In recent years, natural inclement conditions have also occurred – repeated salt intrusion in the Mekong Delta, biting cold spells in the northern region, droughts in Central Highlands and floods in central region – at levels unseen before. And in 2020, the big thing is the COVID-19 pandemic, which first emerged in Wuhan, China. World Health Organisation (WHO)’s recommendation before the Tet (Lunar New Year) holiday that year was still that the disease is not transmissible between humans, but we, the Government Office, didn’t think the same and immediately reported to the leadership for responses.
We thought that if the disease was not dangerous then why did the Chinese Politburo have an emergency meeting at the first day of the Lunar New Year, why was Wuhan was put under a strict lockdown and five million residents – likely well-informed and economically well-off – had to flee the lockdown order knowing what was coming, and why did the number of infections reach such a large number in such short time?
We urged the Prime Minister to defy the WHO recommendations, evidence in the Directive 05 on prevention and control of acute pneumonia disease caused by novel strain of coronavirus issued on January 28.
The Government had subsequently issued unprecedented instructions like ‘fighting the pandemic like fighting the enemy,’ and the whole armed forces and the people must engage in the fight against the disease, and then a whole range of measures including closing off the air border, shutting down land border routes, grounding flights to and from China, Japan, South Korea, the US, and Europe. The most drastic measure, of course, was the hard nationwide lockdown provided in the Directive 15 in April, 2020. These were all difficult measures that had never been done before.
If we had purely followed WHO recommendations in the early days of 2020, it’s hard to imagine what the situation in Vietnam would be like right now.
Without the armed forces and the health staff working tirelessly day and night, we couldn’t have possibly succeeded in the fight against COVID-19. Without a political system like what we have in Vietnam, without the public buy-in, it would not have been possible.
You used to say that in building e-Government, the most important thing is to dare to forego ‘interests.’ So by now, have our civil workers given up the ‘interests’ to be fully committed to this public cause?
Moves like cutting back administrative procedures and business condition requirements, or moving towards electronic documents instead of paper-based administration, faced huge barriers because they rattle the ossified ‘vested interests’ of many individuals and organisations. Pursuing transparency means we have to strip off these sorts of ‘vested interests’ towards serving the common good.
For example, we need to process about 12 million import-export documents each year, and only 0.06 per cent of them have errors that need to be rectified, but all the papers and procedures still have to be done and many fees still have to be paid to complete these documents. Such a huge waste for the people and businesses.
When public administrative procedures are ‘digitised,’ every citizen would only need a single account that they can log in to various ministries’ portals to carry out the ‘paper work’ instead of having to directly go to a public administrative centre, which help to cut down time, effort, and fees – both formal and informal ones. And most importantly, the procedures done online are all transparent and minimise the risks for petty corruption.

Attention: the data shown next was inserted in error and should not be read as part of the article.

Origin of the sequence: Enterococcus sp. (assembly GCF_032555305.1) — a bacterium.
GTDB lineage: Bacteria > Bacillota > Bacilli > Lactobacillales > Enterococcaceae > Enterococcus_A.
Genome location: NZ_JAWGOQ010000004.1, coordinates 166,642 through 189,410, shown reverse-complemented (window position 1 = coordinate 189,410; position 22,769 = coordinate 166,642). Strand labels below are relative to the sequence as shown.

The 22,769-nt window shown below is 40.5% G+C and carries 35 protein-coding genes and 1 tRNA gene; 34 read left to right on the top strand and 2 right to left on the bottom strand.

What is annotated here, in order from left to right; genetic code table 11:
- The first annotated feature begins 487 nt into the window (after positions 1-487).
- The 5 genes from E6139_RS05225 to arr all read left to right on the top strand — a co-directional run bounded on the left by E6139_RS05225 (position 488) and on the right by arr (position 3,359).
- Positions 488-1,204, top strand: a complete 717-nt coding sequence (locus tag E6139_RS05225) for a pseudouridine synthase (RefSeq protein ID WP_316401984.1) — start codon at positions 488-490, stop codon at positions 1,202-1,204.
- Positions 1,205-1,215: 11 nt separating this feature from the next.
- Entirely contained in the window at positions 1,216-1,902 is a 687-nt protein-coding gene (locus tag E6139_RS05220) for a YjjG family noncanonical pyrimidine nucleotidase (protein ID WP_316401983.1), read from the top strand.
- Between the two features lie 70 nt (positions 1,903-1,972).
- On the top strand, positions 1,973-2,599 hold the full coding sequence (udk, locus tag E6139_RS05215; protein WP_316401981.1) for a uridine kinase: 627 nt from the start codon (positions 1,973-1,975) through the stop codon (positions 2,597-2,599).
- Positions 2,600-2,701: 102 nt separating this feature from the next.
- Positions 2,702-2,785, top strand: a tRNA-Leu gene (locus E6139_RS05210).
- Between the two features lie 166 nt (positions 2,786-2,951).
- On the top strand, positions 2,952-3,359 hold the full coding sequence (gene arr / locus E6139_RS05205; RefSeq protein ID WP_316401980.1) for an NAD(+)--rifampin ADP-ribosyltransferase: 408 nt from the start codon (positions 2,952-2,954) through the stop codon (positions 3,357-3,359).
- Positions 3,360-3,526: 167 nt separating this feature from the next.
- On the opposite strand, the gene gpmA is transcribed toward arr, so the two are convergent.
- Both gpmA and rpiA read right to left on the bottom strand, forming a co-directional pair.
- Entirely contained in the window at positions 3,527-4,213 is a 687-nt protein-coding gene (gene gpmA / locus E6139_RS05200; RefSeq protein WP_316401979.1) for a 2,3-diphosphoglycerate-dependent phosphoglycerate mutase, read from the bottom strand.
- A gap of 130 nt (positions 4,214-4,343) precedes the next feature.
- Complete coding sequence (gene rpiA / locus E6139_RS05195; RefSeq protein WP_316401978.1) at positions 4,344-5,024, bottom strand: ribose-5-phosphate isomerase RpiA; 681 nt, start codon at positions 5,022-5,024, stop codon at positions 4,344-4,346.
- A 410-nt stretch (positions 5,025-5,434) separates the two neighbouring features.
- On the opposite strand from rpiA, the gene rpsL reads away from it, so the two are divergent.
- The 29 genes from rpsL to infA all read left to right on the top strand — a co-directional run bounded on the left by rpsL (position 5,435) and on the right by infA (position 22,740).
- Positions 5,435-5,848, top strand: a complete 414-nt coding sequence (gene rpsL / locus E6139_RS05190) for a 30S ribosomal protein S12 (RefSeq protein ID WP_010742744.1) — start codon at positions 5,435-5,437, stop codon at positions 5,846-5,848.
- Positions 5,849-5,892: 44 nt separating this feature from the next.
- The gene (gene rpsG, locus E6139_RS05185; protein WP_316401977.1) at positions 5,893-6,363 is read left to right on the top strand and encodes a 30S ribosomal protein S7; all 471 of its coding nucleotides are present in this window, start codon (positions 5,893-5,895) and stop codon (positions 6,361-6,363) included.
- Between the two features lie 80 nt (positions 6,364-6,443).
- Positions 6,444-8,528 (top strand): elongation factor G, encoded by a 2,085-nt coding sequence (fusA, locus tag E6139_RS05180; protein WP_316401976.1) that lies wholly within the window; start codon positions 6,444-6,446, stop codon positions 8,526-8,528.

I can say for certain that a very large number of vested interests have been abolished. The Government is held accountable by the public, the businesses and the media.
One of the missions of the Government Office is to assess proposed projects – a task that has a lot to do with ‘interests’ of ministries and sectors. Are you, and others at the Government, under a lot of pressure?
Pressure is a matter-of-fact thing. The Government’s leader has on many occasions called for transparency and elimination of petty corruption at all levels – so that’s the order and it has to be observed, meaning that not just the Government Office but all ministries and local authorities will have to be part of the efforts to reform. I’d say that the pressure has been reduced quite a lot compared to the beginning of the term, now that the efforts to reform have been more widespread.
There’s no room for individualistic opportunism or vested interests in the common efforts towards a strong, prosperous Vietnam. And that’s not to mention the supervision role of the press and the public, the old mindset of maintaining vested interests would gradually wither.
Those who issued documents, regulations and policies that people and businesses consider to be creating barriers for them or just to benefit the ministries and agencies in charge, then the leaders of those ministries and agencies will have to answer in front of the Government.
It must not be easy to balance the interests of the State, the ministries and agencies, the people, and businesses?
All policies need to balance the interests of all parties involved.
The Government Office is not under the influence of any other ministry, we only take instructions from the Government and the Prime Minister. We have to always be loyal and honest. If we encounter barriers or issues, we report them at Cabinet meetings, with independent critical reviews or reports. If we fail to do that, then our mission is not fulfilled. So in every issue or case, we have to deliberate very carefully, listening to the press or feedback from concerning associations, among others.